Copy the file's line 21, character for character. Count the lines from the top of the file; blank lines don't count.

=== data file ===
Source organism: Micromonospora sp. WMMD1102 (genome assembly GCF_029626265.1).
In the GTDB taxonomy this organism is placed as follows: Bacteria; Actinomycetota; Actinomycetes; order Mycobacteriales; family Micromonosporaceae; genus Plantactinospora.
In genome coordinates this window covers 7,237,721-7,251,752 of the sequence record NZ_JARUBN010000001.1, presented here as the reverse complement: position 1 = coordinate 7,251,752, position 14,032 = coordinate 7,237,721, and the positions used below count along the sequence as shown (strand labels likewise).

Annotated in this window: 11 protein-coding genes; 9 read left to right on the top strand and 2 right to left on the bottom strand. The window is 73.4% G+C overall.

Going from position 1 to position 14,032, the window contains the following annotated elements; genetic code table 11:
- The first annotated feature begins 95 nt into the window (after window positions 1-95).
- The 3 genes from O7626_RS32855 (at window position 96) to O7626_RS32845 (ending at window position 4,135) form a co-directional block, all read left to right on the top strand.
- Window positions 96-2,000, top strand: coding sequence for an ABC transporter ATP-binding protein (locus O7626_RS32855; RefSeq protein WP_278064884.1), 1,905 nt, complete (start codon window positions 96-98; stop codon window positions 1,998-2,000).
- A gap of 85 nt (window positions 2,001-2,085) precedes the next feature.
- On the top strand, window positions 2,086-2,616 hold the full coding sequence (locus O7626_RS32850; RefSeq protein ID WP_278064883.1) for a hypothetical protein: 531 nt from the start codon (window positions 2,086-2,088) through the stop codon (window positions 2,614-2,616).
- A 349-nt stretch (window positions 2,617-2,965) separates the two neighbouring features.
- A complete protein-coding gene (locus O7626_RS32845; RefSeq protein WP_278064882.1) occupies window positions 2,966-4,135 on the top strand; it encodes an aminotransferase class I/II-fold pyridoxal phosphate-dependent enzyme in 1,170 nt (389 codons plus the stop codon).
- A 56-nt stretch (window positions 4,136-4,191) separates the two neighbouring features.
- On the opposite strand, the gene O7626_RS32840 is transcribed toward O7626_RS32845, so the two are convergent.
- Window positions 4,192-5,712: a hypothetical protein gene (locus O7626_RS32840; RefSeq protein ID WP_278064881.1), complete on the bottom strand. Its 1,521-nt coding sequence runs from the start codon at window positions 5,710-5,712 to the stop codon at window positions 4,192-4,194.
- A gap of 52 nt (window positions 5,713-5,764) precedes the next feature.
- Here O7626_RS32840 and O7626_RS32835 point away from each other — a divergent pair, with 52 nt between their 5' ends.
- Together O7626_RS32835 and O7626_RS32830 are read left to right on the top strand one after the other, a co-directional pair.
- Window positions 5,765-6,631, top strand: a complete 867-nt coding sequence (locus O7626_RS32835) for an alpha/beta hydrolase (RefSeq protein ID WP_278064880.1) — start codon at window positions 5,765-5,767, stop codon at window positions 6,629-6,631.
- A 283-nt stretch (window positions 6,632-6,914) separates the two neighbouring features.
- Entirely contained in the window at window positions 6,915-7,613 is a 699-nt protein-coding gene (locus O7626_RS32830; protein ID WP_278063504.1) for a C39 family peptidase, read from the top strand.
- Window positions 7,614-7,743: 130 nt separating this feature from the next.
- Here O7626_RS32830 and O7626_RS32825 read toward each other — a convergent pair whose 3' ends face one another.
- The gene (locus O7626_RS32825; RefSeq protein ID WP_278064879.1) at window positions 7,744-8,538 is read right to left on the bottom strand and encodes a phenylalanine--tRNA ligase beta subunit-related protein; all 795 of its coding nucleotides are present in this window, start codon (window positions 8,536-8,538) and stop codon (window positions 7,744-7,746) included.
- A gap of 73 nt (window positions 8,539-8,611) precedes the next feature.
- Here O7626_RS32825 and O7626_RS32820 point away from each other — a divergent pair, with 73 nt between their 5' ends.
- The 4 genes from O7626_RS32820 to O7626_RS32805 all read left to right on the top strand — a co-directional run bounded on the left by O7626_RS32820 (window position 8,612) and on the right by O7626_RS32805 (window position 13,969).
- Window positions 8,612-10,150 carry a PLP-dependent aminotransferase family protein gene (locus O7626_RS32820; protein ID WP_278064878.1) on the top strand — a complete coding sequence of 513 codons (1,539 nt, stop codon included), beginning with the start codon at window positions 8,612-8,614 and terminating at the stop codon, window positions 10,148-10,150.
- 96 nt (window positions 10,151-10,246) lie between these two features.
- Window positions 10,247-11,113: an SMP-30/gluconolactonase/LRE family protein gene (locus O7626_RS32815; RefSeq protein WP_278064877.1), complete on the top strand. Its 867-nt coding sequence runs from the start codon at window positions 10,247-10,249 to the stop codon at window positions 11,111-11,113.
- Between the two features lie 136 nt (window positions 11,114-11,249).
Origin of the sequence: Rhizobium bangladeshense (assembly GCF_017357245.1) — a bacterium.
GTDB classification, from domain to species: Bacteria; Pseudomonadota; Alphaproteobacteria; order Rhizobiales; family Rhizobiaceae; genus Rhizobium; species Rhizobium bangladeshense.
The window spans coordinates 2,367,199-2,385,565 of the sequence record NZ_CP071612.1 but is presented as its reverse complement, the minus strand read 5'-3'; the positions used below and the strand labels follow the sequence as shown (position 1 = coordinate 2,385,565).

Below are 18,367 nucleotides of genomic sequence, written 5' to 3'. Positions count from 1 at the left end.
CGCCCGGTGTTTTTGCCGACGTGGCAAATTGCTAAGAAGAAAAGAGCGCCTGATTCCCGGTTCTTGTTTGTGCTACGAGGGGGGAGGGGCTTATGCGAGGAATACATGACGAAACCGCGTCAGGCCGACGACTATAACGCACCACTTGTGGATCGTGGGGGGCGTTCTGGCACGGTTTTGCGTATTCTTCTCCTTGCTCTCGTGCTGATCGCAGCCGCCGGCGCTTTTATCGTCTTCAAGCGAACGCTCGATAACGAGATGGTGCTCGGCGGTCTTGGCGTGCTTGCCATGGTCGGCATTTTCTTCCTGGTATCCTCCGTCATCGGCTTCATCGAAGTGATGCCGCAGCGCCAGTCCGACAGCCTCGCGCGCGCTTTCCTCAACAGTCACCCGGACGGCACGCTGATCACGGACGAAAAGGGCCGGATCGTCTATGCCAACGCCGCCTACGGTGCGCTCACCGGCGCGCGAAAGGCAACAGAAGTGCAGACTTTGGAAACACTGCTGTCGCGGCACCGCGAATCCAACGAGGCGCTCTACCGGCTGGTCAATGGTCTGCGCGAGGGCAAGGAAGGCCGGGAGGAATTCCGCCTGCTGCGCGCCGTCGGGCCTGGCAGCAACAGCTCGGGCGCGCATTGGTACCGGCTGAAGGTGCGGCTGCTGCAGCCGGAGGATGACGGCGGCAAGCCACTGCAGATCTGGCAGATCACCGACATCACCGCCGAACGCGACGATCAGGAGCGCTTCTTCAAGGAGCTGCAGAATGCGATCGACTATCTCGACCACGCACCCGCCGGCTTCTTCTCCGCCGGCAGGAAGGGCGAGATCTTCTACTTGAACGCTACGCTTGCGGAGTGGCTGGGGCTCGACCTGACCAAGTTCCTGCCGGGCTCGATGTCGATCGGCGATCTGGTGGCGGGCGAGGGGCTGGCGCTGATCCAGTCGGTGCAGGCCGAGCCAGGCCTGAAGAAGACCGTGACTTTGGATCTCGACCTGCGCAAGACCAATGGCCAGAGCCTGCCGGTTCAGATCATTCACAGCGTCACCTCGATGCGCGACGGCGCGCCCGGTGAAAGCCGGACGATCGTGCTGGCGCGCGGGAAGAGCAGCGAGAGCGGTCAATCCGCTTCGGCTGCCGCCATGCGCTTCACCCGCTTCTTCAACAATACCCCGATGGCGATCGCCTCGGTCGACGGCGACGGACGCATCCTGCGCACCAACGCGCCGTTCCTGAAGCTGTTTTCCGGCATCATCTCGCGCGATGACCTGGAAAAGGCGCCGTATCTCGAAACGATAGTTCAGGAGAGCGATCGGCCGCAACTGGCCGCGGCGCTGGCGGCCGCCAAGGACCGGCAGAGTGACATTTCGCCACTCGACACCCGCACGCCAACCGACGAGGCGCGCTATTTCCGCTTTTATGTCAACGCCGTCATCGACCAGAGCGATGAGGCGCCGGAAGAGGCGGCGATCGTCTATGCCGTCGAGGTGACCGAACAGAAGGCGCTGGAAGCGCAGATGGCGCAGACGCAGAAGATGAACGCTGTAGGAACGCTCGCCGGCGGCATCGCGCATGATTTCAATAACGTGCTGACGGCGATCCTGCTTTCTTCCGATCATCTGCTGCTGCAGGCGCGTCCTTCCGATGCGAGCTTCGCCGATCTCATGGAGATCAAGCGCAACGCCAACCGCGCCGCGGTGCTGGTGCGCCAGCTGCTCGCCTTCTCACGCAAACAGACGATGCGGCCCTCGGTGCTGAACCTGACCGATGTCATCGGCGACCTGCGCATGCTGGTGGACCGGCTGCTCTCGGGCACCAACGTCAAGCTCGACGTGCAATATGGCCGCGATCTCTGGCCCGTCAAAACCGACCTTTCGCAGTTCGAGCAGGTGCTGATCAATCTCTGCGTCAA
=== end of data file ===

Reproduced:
- Entirely contained in the window at window positions 6,915-7,613 is a 699-nt protein-coding gene (locus O7626_RS32830; protein ID WP_278063504.1) for a C39 family peptidase, read from the top strand.